J.R. Forester, Portland OR email@example.com 03/18/12
Life is a gamble
Mr. Benjamin's comments appear to be right on the mark. Having observed the travails of those in distress in dealing with large banking beaurocracies, who are risk averse, decision averse and frequently don't understand their best outcome in any specific situation, if for no other reason that they have not communicated with the debtor. I cannot stress enough Mr. Benjamin's first conclusion point. It's not just the debtor, but also the creditor that has a lot to gain by having well organized consistent communications so that each understands what their best outcomes can be. The gamble is not having an outlet for such communications.
Tom , Tallahassee FL firstname.lastname@example.org 11/04/10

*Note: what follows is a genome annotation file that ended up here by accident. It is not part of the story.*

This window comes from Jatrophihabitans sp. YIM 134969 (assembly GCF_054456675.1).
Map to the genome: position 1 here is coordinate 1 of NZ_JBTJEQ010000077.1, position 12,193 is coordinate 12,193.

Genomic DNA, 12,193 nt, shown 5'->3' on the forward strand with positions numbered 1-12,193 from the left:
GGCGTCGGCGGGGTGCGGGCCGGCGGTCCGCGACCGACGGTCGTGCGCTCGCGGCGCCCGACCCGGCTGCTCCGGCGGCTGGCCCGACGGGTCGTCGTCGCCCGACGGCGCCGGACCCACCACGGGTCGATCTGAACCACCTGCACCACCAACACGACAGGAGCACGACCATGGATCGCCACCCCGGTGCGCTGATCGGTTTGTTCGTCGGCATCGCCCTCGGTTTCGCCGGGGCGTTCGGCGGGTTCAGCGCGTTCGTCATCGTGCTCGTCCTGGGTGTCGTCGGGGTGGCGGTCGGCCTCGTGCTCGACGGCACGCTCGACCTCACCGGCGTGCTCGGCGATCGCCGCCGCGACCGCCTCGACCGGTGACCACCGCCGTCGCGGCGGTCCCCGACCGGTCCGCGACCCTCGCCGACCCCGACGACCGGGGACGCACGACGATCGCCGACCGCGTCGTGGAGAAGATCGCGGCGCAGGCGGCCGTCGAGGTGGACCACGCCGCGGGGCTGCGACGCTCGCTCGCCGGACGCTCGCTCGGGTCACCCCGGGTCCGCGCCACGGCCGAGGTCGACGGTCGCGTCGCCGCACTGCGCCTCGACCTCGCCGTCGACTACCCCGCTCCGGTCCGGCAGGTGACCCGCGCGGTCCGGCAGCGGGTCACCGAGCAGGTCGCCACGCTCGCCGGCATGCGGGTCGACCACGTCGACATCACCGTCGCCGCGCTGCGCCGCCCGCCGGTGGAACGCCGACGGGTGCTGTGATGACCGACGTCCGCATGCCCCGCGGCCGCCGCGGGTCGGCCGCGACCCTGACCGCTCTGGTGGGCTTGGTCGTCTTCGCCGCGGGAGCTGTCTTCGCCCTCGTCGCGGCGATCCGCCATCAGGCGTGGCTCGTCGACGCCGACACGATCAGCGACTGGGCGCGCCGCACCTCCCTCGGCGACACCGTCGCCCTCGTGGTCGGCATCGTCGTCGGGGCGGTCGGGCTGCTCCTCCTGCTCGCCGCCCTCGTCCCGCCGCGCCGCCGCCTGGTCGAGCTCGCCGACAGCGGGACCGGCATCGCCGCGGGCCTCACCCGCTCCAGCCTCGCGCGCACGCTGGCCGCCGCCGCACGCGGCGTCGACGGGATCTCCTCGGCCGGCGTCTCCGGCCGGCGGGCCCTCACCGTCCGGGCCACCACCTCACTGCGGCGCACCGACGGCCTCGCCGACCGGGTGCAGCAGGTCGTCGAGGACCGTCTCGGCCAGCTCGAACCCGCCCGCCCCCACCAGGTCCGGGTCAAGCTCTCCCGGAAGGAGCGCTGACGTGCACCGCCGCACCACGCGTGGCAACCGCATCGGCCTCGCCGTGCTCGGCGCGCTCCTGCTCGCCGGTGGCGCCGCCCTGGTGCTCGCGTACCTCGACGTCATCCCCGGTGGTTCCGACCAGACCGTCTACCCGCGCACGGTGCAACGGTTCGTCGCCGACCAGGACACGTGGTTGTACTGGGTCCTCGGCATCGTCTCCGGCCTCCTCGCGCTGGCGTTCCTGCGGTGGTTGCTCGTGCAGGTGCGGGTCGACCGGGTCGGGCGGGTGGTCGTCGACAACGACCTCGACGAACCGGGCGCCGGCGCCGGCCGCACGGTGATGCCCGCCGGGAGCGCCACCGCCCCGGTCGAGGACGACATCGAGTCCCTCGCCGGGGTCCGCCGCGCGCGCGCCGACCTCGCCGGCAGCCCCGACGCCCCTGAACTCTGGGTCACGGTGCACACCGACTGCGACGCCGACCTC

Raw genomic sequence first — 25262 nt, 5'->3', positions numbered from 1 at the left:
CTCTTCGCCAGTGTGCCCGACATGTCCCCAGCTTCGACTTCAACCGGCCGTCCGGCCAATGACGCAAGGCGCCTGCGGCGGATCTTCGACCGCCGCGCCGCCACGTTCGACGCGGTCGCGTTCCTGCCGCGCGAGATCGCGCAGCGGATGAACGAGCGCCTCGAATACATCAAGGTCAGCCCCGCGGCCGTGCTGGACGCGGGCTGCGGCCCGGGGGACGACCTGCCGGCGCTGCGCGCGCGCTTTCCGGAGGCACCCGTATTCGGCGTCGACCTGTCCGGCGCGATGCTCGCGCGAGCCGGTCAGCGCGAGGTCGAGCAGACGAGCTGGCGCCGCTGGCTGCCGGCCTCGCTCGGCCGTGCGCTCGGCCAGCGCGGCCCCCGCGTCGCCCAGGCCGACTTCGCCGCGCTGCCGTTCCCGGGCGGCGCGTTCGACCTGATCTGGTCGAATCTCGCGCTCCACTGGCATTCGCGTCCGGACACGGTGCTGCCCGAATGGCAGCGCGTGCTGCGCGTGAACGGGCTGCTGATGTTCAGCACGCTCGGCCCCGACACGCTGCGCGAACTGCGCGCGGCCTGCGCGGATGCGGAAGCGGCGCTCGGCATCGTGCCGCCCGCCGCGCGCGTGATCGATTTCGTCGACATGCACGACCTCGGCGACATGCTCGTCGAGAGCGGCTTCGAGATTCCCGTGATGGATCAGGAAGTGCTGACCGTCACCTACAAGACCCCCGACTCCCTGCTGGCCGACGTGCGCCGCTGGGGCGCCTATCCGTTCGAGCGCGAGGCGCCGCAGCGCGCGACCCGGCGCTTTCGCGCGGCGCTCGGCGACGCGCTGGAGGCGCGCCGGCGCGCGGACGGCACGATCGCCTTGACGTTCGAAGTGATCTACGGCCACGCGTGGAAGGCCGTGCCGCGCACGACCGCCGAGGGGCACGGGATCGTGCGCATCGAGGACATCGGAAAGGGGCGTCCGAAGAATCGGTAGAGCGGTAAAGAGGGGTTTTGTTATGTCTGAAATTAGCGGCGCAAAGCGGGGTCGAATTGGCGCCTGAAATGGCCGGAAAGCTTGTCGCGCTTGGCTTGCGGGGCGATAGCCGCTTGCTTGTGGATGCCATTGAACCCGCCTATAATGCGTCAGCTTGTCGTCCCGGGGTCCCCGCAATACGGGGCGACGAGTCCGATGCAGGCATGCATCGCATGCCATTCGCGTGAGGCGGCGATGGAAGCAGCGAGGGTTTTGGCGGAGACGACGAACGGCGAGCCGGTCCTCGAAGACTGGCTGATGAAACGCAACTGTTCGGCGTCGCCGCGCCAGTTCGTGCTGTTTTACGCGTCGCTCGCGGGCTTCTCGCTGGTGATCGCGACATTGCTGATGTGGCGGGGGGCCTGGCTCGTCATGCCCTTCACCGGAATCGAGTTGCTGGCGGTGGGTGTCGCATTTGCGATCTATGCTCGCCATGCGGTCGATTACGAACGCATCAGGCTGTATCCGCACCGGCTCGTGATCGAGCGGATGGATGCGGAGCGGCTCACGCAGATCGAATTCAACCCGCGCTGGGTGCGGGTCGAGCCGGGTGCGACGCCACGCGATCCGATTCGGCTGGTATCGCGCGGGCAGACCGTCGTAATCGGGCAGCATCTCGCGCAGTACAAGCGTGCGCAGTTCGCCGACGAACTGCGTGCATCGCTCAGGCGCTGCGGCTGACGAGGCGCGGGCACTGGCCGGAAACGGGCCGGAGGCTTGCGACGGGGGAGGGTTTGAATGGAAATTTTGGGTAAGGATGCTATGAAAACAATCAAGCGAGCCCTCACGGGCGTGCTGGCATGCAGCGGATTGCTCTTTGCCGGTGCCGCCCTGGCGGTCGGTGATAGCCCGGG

Mr. Benjamin's statement that Ms. Mortgenson's observations of the Nevada program are "premature and too harsh" are most likely accurate. Certainly it will be years before the impact, good or bad, that mediation and its role in the mortgage foreclosure crisis is truly known. Precisely because of the problem with enforcing the "good faith" requirement Mr. Benjamin noted and for other reasons such as case law, there is no "good faith" requirement in Florida. Finally, regarding Mr. Benjamin's statement that large scale mediation programs "tend to pay little attention to the professional mediation associations, or even to draw upon professional mediators" is not accurate in Florida. Indeed, all mediators who participate in Florida's statewide mandatory court-ordered residential mortgage foreclosure programs must receive sufficient training to be certified by the Florida Supreme Court and must take additional foreclosure training by an approved and certified training program before the mediator is permitted to mediate in any of the court-ordered foreclosure mediation programs.